In our work, we apply engineering principles to biology to develop tools that improve how fast — and how well — we can go through the design-test-build cycle. These include smart fermentation organisms that can sense their environment and adjust accordingly, and multiplex automated genome engineering, or MAGE, designed for large-scale programming and evolution of cells. We also pursue the discovery of applications that can lead to significant public benefit, such as synthetic artemisinin [emphasis mine], an anti-malaria drug that costs less and is more effective than the current plant-derived treatment.

The reference to ‘synthetic artemisinin’ caught my eye as I wrote an April 12, 2013 posting featuring this “… anti-malaria drug …” and the claim that the synthetic “… costs less and is more effective than the current plant-derived treatment” wasn’t quite the conclusion journalist, Brendan Borrell arrived at. Perhaps there’s been new research? If so, please let me know.

Managing risks in a world of converging technology (the fourth industrial revolution)

Finally there’s an answer to the question: What (!!!) is the fourth industrial revolution? (I took a guess [wrongish] in my Nov. 20, 2015 post about a special presentation at the 2016 World Economic Forum’s IdeasLab.)

Andrew Maynard in a Dec. 3, 2015 think piece (also called a ‘thesis’) for Nature Nanotechnology answers the question,

… an approach that focuses on combining technologies such as additive manufacturing, automation, digital services and the Internet of Things, and … is part of a growing movement towards exploiting the convergence between emerging technologies. This technological convergence is increasingly being referred to as the ‘fourth industrial revolution’, and like its predecessors, it promises to transform the ways we live and the environments we live in. (While there is no universal agreement on what constitutes an ‘industrial revolution’, proponents of the fourth industrial revolution suggest that the first involved harnessing steam power to mechanize production; the second, the use of electricity in mass production; and the third, the use of electronics and information technology to automate production.)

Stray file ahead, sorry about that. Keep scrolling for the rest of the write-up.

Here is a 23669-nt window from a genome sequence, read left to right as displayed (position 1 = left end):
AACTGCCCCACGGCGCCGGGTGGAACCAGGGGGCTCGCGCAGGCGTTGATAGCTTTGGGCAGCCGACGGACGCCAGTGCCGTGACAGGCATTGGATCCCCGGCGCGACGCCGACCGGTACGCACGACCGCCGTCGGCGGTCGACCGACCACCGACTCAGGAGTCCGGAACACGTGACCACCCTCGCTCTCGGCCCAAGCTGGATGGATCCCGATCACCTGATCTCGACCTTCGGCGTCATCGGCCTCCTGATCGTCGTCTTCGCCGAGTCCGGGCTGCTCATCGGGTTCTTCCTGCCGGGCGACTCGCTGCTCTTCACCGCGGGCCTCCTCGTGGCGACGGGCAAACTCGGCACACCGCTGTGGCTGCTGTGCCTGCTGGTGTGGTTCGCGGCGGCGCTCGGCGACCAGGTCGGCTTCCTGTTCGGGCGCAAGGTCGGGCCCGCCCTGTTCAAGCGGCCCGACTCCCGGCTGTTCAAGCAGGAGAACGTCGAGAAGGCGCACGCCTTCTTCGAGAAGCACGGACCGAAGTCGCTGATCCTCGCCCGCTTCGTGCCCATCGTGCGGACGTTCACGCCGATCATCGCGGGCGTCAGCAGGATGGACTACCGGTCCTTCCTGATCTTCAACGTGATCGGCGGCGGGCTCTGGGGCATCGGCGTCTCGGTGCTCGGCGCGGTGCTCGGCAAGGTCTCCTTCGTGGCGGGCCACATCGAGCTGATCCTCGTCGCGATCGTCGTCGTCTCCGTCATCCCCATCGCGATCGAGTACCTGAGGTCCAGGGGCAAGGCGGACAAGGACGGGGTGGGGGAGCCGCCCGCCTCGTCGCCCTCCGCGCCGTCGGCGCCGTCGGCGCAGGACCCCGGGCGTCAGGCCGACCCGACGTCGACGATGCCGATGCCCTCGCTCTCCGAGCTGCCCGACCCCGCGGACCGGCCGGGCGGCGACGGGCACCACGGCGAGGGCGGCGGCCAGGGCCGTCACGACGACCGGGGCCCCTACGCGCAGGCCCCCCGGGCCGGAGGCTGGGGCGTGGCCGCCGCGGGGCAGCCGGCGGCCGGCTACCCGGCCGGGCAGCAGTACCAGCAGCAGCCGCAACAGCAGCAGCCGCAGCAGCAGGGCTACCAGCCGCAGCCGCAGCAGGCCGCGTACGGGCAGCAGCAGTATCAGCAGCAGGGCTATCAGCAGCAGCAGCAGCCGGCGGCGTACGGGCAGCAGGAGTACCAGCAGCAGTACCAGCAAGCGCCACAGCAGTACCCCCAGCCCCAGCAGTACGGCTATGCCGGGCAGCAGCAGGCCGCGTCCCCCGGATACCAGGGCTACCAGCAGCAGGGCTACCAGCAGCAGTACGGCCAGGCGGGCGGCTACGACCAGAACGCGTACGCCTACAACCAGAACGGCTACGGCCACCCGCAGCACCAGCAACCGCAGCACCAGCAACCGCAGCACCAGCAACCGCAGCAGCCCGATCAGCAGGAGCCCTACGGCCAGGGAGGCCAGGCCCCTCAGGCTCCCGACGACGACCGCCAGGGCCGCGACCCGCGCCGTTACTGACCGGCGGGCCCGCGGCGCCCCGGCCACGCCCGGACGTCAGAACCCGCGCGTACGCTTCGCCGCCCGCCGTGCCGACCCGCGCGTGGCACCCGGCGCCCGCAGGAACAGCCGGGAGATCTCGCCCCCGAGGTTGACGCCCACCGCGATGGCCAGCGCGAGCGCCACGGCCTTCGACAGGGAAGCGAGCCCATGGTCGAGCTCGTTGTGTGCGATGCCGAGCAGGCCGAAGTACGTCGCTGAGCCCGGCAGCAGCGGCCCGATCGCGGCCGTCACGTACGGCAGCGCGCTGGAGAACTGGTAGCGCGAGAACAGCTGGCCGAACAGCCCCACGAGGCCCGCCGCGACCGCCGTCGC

In anticipation of the the 2016 World Economic Forum (WEF), which has the fourth industrial revolution as its theme, Andrew  explains how he sees the situation we are sliding into (from Andrew Maynard’s think piece),

As more people get closer to gaining access to increasingly powerful converging technologies, a complex risk landscape is emerging that lies dangerously far beyond the ken of current regulations and governance frameworks. As a result, we are in danger of creating a global ‘wild west’ of technology innovation, where our good intentions may be among the first casualties.

There are many other examples where converging technologies are increasing the gap between what we can do and our understanding of how to do it responsibly. The convergence between robotics, nanotechnology and cognitive augmentation, for instance, and that between artificial intelligence, gene editing and maker communities both push us into uncertain territory. Yet despite the vulnerabilities inherent with fast-evolving technological capabilities that are tightly coupled, complex and poorly regulated, we lack even the beginnings of national or international conceptual frameworks to think about responsible decision-making and responsive governance.

He also lists some recommendations,

Fostering effective multi-stakeholder dialogues.

Encouraging actionable empathy.

Providing educational opportunities for current and future stakeholders.

Developing next-generation foresight capabilities.

Transforming approaches to risk.

Investing in public–private partnerships.

Andrew concludes with this,

… The good news is that, in fields such as nanotechnology and synthetic biology, we have already begun to develop the skills to do this — albeit in a small way. We now need to learn how to scale up our efforts, so that our convergence in working together to build a better future mirrors the convergence of the technologies that will help achieve this.